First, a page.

1. Chapter 1. Snowdon, Brian and Vane, Howard R., (2005). Modern Macroeconomics: Its Origin, Development and Current State. Edward Elgar Publishing, ISBN   1-84542-208-2
  2. Skidelsky, Robert (1996). "The Influence of the Great Depression on Keynes's General Theory" (PDF). History of Economics Review . 25 (1): 78–87. doi:10.1080/10370196.1996.11733219.
  3. Blanchard 2000, p. 1404.
  4. Mankiw 2006, p. 38.
  5. Kocherlakota 2010, p. 12.
  6. Mankiw 2006, p. 39.
  7. 1 2 Woodford, Michael. Convergence in Macroeconomics: Elements of the New Synthesis. January 2008. http://www.columbia.edu/~mw2230/Convergence_AEJ.pdf.
  8. 1 2 Mankiw, N. Greg. The Macroeconomist as Scientist and Engineer. May 2006. p. 14–15. http://scholar.harvard.edu/files/mankiw/files/macroeconomist_as_scientist.pdf?m=1360042085.
  9. 1 2 Goodfriend, Marvin and King, Robert G. The New Neoclassical Synthesis and The Role of Monetary Policy. Federal Reserve Bank of Richmond. Working papers. June 1997. No. 98–5. http://www.richmondfed.org/publications/research/working_papers/1998/pdf/wp98-5.pdf.
  10. Kirkman, Alan P. (1992). "Whom or What does the Representative Individual Represent?". Journal of Economic Perspectives. 6 (2): 117–136. doi: 10.1257/jep.6.2.117 . JSTOR   2138411.
  11. Muth, John F. (1961). "Rational Expectations and the Theory of Price Movements". Econometrica . 29 (3): 315–335. doi:10.2307/1909635. JSTOR   1909635.
  12. Lucas, Robert E. (1972). "Expectations and the Neutrality of Money". Journal of Economic Theory . 4 (2): 103–124. CiteSeerX   10.1.1.592.6178 . doi:10.1016/0022-0531(72)90142-1.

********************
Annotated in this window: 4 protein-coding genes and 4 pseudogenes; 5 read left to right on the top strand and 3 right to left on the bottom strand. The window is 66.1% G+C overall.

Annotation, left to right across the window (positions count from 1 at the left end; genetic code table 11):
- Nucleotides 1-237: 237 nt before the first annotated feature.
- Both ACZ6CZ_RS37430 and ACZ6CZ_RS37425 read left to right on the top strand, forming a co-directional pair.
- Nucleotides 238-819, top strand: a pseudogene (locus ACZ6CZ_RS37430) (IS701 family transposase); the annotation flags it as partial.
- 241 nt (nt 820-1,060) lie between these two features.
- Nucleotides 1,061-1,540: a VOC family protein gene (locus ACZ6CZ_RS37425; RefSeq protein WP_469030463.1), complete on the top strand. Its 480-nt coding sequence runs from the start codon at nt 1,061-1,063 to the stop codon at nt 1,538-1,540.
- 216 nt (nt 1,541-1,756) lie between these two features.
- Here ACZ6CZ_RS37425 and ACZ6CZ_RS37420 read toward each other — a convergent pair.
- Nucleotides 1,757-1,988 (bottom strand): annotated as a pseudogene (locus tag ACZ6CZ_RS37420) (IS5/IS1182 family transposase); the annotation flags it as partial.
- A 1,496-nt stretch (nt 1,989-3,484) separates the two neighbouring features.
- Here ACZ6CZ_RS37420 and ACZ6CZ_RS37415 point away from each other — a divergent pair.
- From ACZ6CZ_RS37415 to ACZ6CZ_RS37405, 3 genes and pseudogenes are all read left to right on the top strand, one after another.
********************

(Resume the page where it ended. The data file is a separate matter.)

13. 1 2 Snowdon, Brian (Fall 2007). "The New Classical Counter-Revolution: False Path or Illuminating Complement?" (PDF). Eastern Economic Journal. 33 (4): 541–562. doi:10.1057/eej.2007.40. JSTOR   20642377.
  14. Gilbert, Evan; Michie, Jonathan (1997). "New Classical Macroeconomic Theory and Fiscal Rules: Some Methodological Problems". Contributions to Political Economy. 16 (1): 1–21. doi:10.1093/oxfordjournals.cpe.a014051.
  15. Greenwald, Bruce C.; Stiglitz, Joseph E. (1987). "Keynesian, New Keynesian, and New Classical Economics". Oxford Economic Papers. 39 (1): 119–133. CiteSeerX   10.1.1.692.8775 . doi:10.1093/oxfordjournals.oep.a041773.
  16. Mark Thoma, New Classical, New Keynesian, and Real Business Cycle Models, Economist's View
  17. Seidman, Laurence (Fall 2007). "Reply to: "The New Classical Counter-Revolution: False Path or Illuminating Complement?"" (PDF). Eastern Economic Journal. 33 (4): 563–565. doi:10.1057/eej.2007.41. JSTOR   20642378.
  18. Kevin Hoover (2008). "New Classical Macroeconomics", econlib.org
  19. Galbács, Peter (2015). The Theory of New Classical Macroeconomics. A Positive Critique. Contributions to Economics. Heidelberg/New York/Dordrecht/London: Springer. doi:10.1007/978-3-319-17578-2. ISBN   978-3-319-17578-2.

Further reading